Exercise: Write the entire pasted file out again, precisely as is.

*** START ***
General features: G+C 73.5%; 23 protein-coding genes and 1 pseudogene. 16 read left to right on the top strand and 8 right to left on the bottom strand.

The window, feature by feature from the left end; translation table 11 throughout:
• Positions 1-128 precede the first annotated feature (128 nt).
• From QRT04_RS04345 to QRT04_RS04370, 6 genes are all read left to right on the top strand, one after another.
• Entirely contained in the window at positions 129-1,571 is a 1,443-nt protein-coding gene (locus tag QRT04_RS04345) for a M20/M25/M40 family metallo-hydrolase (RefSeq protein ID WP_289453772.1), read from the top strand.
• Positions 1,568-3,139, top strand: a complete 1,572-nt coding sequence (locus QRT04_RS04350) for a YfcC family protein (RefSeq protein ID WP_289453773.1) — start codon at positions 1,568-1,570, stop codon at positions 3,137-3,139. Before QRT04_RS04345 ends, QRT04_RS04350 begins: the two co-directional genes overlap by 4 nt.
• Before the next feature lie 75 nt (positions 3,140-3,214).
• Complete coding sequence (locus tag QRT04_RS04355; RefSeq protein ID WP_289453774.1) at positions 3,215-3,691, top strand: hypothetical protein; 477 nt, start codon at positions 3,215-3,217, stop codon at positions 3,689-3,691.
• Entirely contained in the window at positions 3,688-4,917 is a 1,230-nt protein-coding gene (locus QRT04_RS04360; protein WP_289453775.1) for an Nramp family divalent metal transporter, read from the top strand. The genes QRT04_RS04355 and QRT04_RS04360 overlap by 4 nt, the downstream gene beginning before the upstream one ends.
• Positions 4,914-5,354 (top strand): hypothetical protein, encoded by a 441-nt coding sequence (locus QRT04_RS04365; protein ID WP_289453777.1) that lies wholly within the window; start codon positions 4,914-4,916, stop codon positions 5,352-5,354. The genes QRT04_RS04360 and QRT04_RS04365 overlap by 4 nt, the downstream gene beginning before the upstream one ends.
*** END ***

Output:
General features: G+C 73.5%; 23 protein-coding genes and 1 pseudogene. 16 read left to right on the top strand and 8 right to left on the bottom strand.

The window, feature by feature from the left end; translation table 11 throughout:
• Positions 1-128 precede the first annotated feature (128 nt).
• From QRT04_RS04345 to QRT04_RS04370, 6 genes are all read left to right on the top strand, one after another.
• Entirely contained in the window at positions 129-1,571 is a 1,443-nt protein-coding gene (locus tag QRT04_RS04345) for a M20/M25/M40 family metallo-hydrolase (RefSeq protein ID WP_289453772.1), read from the top strand.
• Positions 1,568-3,139, top strand: a complete 1,572-nt coding sequence (locus QRT04_RS04350) for a YfcC family protein (RefSeq protein ID WP_289453773.1) — start codon at positions 1,568-1,570, stop codon at positions 3,137-3,139. Before QRT04_RS04345 ends, QRT04_RS04350 begins: the two co-directional genes overlap by 4 nt.
• Before the next feature lie 75 nt (positions 3,140-3,214).
• Complete coding sequence (locus tag QRT04_RS04355; RefSeq protein ID WP_289453774.1) at positions 3,215-3,691, top strand: hypothetical protein; 477 nt, start codon at positions 3,215-3,217, stop codon at positions 3,689-3,691.
• Entirely contained in the window at positions 3,688-4,917 is a 1,230-nt protein-coding gene (locus QRT04_RS04360; protein WP_289453775.1) for an Nramp family divalent metal transporter, read from the top strand. The genes QRT04_RS04355 and QRT04_RS04360 overlap by 4 nt, the downstream gene beginning before the upstream one ends.
• Positions 4,914-5,354 (top strand): hypothetical protein, encoded by a 441-nt coding sequence (locus QRT04_RS04365; protein ID WP_289453777.1) that lies wholly within the window; start codon positions 4,914-4,916, stop codon positions 5,352-5,354. The genes QRT04_RS04360 and QRT04_RS04365 overlap by 4 nt, the downstream gene beginning before the upstream one ends.